What to Do When You Might Be Clinically Depressed - dummies

What to Do When You Might Be Clinically Depressed

Mood becomes a problem, disrupting your anger management efforts, when it is negative, when it persists, and when it is severe enough to adversely affect your life. All three elements must be present.

No one comes to a mental-health counselor complaining of a persistent, disabling case of joy or happiness. You don’t seek professional help, nor is your life changed significantly, because of one bad-hair day. And it’s unlikely that your lifestyle will be greatly altered by one or two mood-related symptoms — sleepless night, low energy level.

But, if you’re like Lisa, mood is a problem. In her wildest dreams, Lisa would never have pictured herself feeling the way she does when she wakes up every morning. “I just dread getting up. I wake up tired even after sleeping all night, and all I want to do is go back to sleep,” she says. “I just want to run away, go somewhere where no one can find me. I just hate my life!”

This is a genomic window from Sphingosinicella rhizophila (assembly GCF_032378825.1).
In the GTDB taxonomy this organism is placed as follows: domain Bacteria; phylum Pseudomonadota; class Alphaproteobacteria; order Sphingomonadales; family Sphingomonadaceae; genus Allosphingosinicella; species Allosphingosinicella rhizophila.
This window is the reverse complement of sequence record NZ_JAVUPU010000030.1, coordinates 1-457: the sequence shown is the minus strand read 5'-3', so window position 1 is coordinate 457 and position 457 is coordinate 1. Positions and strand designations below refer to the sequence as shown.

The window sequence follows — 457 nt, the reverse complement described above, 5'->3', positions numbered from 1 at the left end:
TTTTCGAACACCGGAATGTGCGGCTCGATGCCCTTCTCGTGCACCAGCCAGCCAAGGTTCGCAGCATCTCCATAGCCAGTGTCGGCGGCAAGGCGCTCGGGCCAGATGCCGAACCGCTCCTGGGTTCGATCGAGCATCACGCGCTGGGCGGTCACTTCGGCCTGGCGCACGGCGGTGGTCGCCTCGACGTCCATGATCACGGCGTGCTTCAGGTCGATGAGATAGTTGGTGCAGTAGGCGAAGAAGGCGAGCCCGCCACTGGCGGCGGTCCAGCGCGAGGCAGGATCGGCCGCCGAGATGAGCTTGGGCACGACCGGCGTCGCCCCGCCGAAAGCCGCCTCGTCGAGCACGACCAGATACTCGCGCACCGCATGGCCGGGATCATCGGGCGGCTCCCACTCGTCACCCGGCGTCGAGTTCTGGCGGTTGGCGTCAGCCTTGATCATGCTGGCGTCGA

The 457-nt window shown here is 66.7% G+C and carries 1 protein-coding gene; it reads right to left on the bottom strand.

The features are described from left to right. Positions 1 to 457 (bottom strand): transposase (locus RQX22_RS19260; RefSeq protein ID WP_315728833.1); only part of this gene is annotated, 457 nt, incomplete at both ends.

Describing how she feels is enough to make Lisa cry — which she does quite often lately. Lisa eats, but she has no appetite. And she can’t relax — “I feel like there’s a clenched fist in my chest all the time.”

Lisa is suffering from clinical depression, a condition so prevalent that some have called it the “common cold of mental illness.” To determine if you’re depressed, think about how you’ve felt the past two weeks and answer the following questions:

  • Do you feel sad at times?

  • Do you not enjoy things the way you used to?

  • Are you discouraged about your future?

  • Do you find yourself less interested in other people than you used to be?

  • Do you cry for no apparent reason?

  • Do you wake up early and have trouble getting back to sleep?

  • Have you lost your appetite?

  • Are you more irritated than usual?

  • Does it take extra effort for you to get started doing something?

  • Do you feel tired or exhausted most of the time?

  • Do you ever think about harming yourself?

  • Are you less interested in sex than you used to be?

If you answer yes to at least four of these questions, you may be suffering from a mood disorder. Consult with a physician or mental-health professional to see if this is something for which you need treatment.